Justin (not verified)
on Feb 1, 2011

Another teacher here, except that I teach logic. And I too assure you, Mr. Cline, that you are deluded. I understand how this deregulation seemingly benefits you and many farmers, but a small amount of objectivity would help you to see beyond the force of the status quo and your own interest.

I was ambivalent on the issue for many years, and during those years the "arrogant extremist" environmentalists that I met were the most kind, the most empathetic, the most thoughtful, while ALL of the conventional farmers I met were almost entirely ignorant of the impact of conventional farming methods beyond their own livelihood. They are good people, but people who could not see beyond their own immediate interest. This fact was what eventually opened my eyes.

"Recognizing that organic producers and seed exporters had a stake in this" and then completely ignoring that stake is not a victory for Agriculture, Mr. Cline. The utter disregard of the rights of those who want to grow and buy organic foods is nothing to be proud of.

The marketplace will not put the "extremists" out of business. A good friend of mine, ignorant and hateful, has begun carefully sprouting natural alfalfa seed in her own house in protest.

Anonymous (not verified)
on Feb 1, 2011

Amazing. This article ignores a 10 year longitudinal study showing declining yields on cropland sprayed with Roundup. Why plant Roundup Ready seeds on cropland, so one can spray more Roundup on the plants, so one can have declining crop yields which will worsen as time goes on? It baffles the mind.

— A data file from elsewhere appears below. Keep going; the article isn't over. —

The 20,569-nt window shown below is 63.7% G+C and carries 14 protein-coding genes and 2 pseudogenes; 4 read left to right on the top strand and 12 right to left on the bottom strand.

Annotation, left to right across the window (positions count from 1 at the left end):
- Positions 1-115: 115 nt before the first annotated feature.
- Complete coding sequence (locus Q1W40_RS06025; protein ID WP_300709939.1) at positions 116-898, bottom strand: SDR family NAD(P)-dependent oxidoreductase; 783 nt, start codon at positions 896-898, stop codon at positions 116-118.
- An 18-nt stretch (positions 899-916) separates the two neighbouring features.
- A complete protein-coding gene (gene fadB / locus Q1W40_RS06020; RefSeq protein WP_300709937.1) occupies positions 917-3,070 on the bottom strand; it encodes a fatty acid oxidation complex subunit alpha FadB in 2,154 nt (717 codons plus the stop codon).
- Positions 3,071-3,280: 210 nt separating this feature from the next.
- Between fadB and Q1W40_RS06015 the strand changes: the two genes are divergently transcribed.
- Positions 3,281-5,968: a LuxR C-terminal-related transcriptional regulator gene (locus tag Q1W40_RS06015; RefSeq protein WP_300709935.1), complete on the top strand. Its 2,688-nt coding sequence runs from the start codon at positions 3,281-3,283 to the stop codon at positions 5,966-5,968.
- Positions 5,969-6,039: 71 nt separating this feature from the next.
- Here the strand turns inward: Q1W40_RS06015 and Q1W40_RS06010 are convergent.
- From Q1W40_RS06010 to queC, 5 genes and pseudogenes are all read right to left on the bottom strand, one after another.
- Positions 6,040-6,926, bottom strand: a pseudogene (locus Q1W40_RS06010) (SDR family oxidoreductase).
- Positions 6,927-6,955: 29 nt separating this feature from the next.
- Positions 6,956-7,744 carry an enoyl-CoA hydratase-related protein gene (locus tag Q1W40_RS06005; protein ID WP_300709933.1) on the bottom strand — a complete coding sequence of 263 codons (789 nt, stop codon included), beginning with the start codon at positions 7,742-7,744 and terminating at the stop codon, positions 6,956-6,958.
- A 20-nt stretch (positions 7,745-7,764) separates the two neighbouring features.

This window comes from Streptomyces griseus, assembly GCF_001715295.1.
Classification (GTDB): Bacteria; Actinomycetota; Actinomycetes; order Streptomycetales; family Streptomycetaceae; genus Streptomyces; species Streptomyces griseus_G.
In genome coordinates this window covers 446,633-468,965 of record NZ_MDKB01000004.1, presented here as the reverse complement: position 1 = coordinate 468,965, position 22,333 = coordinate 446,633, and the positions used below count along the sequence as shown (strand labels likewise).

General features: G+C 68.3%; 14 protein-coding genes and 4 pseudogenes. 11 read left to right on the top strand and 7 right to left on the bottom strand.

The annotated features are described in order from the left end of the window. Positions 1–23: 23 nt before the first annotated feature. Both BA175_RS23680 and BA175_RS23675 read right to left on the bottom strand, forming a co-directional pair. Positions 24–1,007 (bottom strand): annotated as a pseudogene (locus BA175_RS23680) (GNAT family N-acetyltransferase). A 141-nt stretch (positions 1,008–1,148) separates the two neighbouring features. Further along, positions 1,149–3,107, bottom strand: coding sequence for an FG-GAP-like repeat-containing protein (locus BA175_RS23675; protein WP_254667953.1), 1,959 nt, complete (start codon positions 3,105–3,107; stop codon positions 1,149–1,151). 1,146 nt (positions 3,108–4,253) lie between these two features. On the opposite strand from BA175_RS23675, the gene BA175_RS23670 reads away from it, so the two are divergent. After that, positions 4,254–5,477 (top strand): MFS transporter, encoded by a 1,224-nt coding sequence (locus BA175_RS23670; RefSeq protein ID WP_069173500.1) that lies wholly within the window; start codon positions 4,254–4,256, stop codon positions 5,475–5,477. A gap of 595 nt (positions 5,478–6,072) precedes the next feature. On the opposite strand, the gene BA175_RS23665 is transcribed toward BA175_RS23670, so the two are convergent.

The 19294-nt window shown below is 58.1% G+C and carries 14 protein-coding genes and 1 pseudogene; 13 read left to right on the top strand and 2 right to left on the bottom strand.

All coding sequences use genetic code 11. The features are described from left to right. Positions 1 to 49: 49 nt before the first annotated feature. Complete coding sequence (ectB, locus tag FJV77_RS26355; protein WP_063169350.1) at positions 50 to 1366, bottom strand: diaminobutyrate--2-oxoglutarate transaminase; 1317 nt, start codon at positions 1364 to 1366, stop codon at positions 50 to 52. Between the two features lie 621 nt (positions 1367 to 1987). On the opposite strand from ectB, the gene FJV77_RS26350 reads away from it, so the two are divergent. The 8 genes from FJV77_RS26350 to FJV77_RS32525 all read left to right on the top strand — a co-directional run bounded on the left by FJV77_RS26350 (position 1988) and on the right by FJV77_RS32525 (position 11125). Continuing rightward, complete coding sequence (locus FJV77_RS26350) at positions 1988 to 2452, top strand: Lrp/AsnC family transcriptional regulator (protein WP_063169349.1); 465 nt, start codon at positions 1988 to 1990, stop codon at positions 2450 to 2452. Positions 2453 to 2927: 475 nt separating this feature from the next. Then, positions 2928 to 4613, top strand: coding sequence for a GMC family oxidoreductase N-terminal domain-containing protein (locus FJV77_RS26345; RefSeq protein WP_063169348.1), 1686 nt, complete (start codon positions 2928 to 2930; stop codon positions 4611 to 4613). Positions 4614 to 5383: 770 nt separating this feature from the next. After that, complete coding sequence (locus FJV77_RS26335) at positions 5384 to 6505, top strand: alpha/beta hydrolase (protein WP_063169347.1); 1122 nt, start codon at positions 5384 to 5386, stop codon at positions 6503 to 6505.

Monsanto (not verified)
on Feb 1, 2011

Thank you Mr. Cline, a very well researched and written piece on the importance of GMO. Looking forward to more great articles from you. Oh yeah, your check is in the mail.

- Monsanto Corp.

Anonymous (not verified)
on Feb 4, 2011

Mr. Cline,

You have no humanity.

Jonathan Bostic (not verified)
on Feb 4, 2011

this article shows nothing but arrogance and a bias towards GMO agriculture. The market for organics is not going away its only growing as the consumers are becoming more educated towards the evils of organizations like Monsanto and their destruction of food. Mr Cline please put more thought into your writing and spare the public of your crap

Please or Register to post comments.

What's Farm Press Blog?

The Farm Press Daily Blog

Connect With Us
Blog Archive
Continuing Education Courses
This CE course is accredited for hours in Texas, Oklahoma and New Mexico. The content focuses...
New Course
The 2,000 member Weed Science Society of America’s (WSSA) Herbicide Resistance Action...
New Course
The course details six of the primary diseases affecting citrus: Huanglongbing (Citrus...

Sponsored Introduction Continue on to (or wait seconds) ×